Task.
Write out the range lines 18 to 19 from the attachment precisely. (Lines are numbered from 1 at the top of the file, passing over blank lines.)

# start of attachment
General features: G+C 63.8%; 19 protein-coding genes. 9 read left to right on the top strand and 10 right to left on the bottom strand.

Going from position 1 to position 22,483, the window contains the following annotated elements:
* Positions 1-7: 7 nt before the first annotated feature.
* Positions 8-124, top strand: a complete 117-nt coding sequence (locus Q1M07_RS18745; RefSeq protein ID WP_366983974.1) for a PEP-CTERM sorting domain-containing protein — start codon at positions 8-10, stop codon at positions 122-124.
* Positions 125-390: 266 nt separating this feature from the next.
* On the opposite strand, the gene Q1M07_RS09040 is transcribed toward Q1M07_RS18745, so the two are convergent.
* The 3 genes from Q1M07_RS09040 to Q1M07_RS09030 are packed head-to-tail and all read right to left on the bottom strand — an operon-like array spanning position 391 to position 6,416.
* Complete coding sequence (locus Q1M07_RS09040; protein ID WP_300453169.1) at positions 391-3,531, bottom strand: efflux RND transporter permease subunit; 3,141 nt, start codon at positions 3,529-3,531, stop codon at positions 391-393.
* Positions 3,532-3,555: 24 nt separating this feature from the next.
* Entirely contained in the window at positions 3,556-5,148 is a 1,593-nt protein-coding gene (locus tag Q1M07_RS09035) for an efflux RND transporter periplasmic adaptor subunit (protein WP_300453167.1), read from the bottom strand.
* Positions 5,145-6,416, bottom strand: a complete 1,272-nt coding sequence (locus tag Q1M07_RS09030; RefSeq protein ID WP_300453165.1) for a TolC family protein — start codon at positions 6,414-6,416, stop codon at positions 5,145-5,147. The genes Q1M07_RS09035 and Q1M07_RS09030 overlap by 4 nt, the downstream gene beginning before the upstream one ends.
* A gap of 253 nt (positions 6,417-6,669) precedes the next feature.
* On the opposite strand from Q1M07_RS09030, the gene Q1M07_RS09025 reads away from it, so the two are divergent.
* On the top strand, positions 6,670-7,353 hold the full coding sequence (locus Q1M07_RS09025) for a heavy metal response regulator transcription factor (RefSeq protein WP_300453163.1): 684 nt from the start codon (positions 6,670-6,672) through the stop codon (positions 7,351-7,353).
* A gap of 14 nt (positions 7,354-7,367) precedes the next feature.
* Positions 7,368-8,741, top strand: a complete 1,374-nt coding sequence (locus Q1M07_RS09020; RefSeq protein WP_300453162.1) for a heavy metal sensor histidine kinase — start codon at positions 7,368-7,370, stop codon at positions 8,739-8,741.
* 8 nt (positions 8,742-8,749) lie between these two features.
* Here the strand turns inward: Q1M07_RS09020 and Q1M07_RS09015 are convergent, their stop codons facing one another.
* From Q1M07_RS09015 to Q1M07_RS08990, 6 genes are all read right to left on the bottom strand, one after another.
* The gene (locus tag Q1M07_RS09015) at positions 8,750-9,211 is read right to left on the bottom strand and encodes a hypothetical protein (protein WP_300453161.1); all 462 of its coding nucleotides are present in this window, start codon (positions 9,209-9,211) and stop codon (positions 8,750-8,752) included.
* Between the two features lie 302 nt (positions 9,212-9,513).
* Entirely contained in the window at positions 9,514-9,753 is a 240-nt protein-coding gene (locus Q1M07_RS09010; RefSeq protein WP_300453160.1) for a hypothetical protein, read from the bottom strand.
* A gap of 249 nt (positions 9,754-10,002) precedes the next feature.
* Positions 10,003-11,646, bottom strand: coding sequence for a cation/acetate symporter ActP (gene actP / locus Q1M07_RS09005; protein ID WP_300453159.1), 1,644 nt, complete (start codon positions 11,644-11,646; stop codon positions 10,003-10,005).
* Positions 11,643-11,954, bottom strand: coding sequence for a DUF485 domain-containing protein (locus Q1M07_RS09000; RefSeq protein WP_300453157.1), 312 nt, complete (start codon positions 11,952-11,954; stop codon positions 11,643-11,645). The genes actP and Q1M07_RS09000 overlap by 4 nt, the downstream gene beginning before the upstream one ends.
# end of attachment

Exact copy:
* Here the strand turns inward: Q1M07_RS09020 and Q1M07_RS09015 are convergent, their stop codons facing one another.
* From Q1M07_RS09015 to Q1M07_RS08990, 6 genes are all read right to left on the bottom strand, one after another.